These have since been described by many authors and include a range of symptoms common to all anxiety disorders (such as panic attacks, agoraphobia, insomnia, nightmares, tremors and muscle tension) and some relatively specific to benzodiazepines (such as perceptual distortions, hallucinations, sensory hypersensitivity and sometimes psychotic symptoms). However, these symptoms are not obligatory if withdrawal is carried out slowly and carefully — as I shall describe later. They nearly always improve after some weeks although in a small proportion the symptoms may be protracted.
Anxiety, depression and gastrointestinal symptoms may persist for many months, though gradually declining. A number of neurological symptoms including tinnitus, motor and sensory symptoms and global cognitive impairment may be very long-lasting and raise the question of whether benzodiazepines may cause permanent neurological damage.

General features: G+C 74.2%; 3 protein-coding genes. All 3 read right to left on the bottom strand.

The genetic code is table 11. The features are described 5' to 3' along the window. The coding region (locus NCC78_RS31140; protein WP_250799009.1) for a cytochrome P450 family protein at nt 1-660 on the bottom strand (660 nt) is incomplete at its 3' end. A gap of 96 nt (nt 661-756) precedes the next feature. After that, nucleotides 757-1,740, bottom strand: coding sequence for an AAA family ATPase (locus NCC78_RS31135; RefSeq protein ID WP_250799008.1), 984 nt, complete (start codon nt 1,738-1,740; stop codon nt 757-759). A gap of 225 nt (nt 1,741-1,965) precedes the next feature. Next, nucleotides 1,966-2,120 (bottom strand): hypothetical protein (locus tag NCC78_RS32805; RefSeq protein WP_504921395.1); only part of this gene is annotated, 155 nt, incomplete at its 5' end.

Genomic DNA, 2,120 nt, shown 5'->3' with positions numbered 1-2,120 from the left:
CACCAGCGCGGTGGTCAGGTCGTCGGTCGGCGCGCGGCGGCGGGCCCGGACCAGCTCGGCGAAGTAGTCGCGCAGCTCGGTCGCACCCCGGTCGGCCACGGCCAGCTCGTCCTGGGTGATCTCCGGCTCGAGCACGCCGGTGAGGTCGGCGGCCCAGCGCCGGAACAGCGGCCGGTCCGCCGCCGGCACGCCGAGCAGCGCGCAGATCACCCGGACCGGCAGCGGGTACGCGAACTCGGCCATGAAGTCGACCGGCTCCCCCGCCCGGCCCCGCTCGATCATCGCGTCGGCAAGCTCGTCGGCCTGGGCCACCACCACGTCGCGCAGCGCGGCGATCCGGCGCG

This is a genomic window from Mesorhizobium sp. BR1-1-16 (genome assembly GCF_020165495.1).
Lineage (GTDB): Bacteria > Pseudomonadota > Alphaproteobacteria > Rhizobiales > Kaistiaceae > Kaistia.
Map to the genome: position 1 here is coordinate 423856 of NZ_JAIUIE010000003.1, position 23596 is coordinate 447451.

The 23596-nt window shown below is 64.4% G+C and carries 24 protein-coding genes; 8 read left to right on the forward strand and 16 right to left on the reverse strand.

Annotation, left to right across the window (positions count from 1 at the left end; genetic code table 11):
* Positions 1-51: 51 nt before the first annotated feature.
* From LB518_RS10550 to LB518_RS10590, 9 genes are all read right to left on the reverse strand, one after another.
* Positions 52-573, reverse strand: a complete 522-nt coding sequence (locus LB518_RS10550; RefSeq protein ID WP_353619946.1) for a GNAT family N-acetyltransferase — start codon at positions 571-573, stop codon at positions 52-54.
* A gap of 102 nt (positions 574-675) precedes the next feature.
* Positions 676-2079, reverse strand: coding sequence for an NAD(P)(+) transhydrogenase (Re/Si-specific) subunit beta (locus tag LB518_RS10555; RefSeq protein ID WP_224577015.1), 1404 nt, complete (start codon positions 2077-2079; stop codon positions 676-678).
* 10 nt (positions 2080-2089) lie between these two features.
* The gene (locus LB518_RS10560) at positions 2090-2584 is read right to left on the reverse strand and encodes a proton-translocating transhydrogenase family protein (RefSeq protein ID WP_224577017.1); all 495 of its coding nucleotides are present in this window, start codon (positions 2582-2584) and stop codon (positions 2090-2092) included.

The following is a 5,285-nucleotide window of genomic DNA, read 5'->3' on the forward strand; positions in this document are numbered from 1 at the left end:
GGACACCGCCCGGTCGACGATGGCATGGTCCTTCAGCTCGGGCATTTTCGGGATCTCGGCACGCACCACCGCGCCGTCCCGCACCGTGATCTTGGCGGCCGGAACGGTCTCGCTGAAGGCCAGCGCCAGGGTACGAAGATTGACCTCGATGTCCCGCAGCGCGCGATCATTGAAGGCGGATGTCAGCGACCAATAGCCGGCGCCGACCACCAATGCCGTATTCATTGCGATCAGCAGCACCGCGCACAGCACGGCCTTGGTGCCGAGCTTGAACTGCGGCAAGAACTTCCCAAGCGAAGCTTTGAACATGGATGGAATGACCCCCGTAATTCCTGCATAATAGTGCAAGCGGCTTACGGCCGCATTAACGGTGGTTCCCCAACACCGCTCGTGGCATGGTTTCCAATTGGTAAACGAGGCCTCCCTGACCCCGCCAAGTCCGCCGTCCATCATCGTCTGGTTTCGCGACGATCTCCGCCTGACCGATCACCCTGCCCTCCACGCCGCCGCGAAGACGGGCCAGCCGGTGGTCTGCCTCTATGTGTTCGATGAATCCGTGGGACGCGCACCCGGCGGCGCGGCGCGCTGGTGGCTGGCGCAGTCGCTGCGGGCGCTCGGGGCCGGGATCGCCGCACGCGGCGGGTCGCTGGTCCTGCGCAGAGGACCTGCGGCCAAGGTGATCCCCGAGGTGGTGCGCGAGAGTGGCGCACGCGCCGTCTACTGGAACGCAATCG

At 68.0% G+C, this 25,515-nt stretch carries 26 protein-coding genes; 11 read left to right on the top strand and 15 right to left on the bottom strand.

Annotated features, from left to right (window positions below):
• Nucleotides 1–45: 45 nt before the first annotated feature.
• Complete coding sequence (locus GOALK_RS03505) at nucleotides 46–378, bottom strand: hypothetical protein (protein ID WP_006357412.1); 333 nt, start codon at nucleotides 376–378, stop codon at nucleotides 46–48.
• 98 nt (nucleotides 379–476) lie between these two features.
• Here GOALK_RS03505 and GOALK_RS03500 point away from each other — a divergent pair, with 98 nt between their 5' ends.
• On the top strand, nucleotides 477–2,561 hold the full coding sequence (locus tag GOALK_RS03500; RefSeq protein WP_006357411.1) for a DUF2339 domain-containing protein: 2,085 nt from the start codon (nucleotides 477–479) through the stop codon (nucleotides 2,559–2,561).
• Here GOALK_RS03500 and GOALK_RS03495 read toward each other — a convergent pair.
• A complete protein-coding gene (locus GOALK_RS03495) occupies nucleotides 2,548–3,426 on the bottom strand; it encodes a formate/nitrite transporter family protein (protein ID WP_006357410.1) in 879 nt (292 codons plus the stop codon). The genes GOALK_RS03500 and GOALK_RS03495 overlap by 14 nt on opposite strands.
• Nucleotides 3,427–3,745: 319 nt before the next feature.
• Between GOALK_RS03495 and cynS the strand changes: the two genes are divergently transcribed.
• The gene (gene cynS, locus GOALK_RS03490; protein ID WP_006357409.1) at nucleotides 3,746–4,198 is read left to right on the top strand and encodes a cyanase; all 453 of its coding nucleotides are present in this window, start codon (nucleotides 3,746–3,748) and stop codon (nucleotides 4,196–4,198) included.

The publicity surrounding benzodiazepines in the 1980s resulted in a reduction of benzodiazepine prescribing levels in the UK from its height of 32 million in 1976 (for a population of 50 million) down to about 18 million in 2000. And by 2000 the benzodiazepine problem was largely perceived to have gone away. National Health withdrawal clinics had shut down, the media no longer found benzodiazepines newsworthy and self-help groups closed down because of lack of public financial support.
But the problem has not gone away.
The skeletons were merely shut in the closet and now some worms are beginning to crawl out of the coffin. For example, there are still nearly one million long-term benzodiazepine users in the UK and four million or more in the US. There is a growing problem of benzodiazepine abuse — benzodiazepines are taken by over 90% of alcohol and illicit drug abusers and sometimes in their own right. Benzodiazepines are inappropriately prescribed at all stages of life — from the elderly who take them chronically as sleeping pills or are given them to keep them quiet in retirement homes and psychiatric units; to discharged psychiatric patients still taking benzodiazepines prescribed in hospital; to women still being prescribed them in pregnancy, and to their developing fetuses and newborn infants.
There are large and uncounted socioeconomic costs associated with benzodiazepines, as shown here (enumerate).